The Dead Zone isn't just a 1979 Stephen King novel, it's also a very large hypoxic zone in the Gulf of Mexico. Hypoxia means that there is very little oxygen present in the water, and so very little marine life can survive there. This is mostly caused by agricultural runoffs that go down the Mississippi river and end up fertilizing massive algae blooms that deplete oxygen levels.
Scientists have been tracking this dead zone for over 25 years, and this year it's among the smallest that its been since that time. Why? Are we doing something better this year, or is there another natural cause?
Unfortunately, it looks like it's the latter.
The smaller area reflects the drought conditions across the US in that the freshwater discharge and associated nutrients delivered to the Gulf of Mexico was mostly below average in spring and approached the 80-year minimum discharge as the mapping cruise neared its end. Chief Scientist, Dr. Nancy Rabalais, reported that “the smaller area was expected this July 2012, but the distribution across the shelf differed from any other documented to date.” [...]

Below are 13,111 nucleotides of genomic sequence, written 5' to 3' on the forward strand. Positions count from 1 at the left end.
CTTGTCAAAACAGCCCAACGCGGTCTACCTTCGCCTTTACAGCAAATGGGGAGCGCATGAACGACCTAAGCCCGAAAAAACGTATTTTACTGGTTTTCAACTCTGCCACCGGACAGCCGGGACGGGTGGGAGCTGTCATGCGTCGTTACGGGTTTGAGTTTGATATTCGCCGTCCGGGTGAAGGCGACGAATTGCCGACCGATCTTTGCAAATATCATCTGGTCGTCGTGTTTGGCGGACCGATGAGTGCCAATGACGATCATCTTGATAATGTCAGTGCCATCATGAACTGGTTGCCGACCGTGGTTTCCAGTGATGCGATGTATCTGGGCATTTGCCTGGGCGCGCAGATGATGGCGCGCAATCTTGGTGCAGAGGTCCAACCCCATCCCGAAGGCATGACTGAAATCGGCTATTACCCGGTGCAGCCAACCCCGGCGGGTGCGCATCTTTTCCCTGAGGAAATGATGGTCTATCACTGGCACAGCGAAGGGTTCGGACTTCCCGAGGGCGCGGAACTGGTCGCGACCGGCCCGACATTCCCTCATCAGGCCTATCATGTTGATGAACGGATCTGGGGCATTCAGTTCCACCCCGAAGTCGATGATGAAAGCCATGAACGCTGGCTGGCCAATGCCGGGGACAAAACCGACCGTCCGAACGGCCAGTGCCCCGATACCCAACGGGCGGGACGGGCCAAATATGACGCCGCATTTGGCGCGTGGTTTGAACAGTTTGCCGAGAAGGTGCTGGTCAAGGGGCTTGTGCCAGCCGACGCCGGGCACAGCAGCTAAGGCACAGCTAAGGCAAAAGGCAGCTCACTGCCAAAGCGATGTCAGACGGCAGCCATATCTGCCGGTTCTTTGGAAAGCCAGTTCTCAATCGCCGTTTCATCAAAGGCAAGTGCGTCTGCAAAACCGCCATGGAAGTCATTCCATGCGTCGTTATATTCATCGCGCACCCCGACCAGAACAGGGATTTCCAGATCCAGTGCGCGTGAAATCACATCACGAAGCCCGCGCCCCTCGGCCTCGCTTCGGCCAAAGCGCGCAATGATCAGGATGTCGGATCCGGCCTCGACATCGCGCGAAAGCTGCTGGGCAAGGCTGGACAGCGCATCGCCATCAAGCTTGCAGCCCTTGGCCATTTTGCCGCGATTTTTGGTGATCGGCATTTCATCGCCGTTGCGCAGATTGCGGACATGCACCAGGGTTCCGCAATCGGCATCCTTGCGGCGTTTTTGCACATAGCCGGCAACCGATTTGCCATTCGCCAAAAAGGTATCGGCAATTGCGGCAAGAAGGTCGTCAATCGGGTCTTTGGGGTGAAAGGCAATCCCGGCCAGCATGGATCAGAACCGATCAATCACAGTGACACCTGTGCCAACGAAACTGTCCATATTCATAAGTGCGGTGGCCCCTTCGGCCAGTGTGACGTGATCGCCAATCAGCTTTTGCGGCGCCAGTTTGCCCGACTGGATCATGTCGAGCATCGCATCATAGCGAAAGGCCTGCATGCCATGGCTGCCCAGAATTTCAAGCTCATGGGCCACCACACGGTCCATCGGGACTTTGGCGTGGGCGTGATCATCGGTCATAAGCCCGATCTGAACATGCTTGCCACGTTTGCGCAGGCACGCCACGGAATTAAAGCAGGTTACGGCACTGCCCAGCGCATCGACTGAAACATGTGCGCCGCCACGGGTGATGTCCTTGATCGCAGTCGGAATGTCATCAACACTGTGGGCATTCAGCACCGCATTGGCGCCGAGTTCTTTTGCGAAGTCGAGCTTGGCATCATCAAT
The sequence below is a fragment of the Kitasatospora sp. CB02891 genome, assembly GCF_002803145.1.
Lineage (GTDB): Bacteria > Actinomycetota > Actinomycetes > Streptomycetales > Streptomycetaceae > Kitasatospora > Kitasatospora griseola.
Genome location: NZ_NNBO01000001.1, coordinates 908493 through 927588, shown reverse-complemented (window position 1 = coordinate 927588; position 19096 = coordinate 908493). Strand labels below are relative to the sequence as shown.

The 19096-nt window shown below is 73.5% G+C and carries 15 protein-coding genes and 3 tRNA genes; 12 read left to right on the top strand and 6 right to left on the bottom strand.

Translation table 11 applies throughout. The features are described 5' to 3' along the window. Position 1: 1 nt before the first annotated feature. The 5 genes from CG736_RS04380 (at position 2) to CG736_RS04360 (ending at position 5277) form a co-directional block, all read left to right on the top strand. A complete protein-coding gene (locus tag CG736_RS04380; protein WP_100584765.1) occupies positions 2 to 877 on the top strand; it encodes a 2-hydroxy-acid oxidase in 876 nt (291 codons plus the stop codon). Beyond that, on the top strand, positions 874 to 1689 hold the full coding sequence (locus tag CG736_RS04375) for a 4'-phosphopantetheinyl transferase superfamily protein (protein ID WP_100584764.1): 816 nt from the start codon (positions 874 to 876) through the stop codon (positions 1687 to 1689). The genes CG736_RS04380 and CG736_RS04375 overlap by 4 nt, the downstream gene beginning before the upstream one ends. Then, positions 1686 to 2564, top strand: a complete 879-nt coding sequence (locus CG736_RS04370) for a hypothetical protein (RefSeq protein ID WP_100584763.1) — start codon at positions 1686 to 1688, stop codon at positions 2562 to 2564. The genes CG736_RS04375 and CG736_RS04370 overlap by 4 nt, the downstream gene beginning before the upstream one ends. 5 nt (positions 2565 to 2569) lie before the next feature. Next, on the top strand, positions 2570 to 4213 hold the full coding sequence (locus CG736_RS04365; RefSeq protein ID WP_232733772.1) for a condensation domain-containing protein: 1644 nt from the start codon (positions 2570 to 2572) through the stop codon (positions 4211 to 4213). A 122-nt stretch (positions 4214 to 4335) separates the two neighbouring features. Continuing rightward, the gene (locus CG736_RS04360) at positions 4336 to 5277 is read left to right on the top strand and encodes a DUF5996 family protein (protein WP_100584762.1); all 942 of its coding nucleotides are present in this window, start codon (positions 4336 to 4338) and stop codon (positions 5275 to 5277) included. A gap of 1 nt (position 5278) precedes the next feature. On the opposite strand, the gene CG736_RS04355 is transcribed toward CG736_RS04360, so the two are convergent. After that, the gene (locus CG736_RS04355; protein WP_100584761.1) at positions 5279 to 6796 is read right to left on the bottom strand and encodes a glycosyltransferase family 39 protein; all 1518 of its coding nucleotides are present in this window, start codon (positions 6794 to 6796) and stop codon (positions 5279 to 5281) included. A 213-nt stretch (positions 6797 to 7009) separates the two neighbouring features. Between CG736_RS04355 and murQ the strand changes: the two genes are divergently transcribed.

Although the size of the hypoxic area was small this July 2012, this is not because sufficient actions have been taken within the watershed’s landscape to reduce nutrient pollution. The issue of nutrient overload, of both nitrogen and phosphorus, remains a critical issue for the health of water bodies within the Mississippi River Basin and in the northern Gulf of Mexico. Efforts should continue in full force to reduce nutrient loads. (source)
For more on the effects of hypoxia, check out this page at Wikipedia. It's truly a big deal for marine ecosystems, and the sooner we can stop dumping so much fertilizer in the sea - and conversely, the less we waste on our crops - the better.
This isn't just a problem in the Gulf of Mexico. Here's a map of marine dead zones around the world:
Here's a high-resolution version of the map.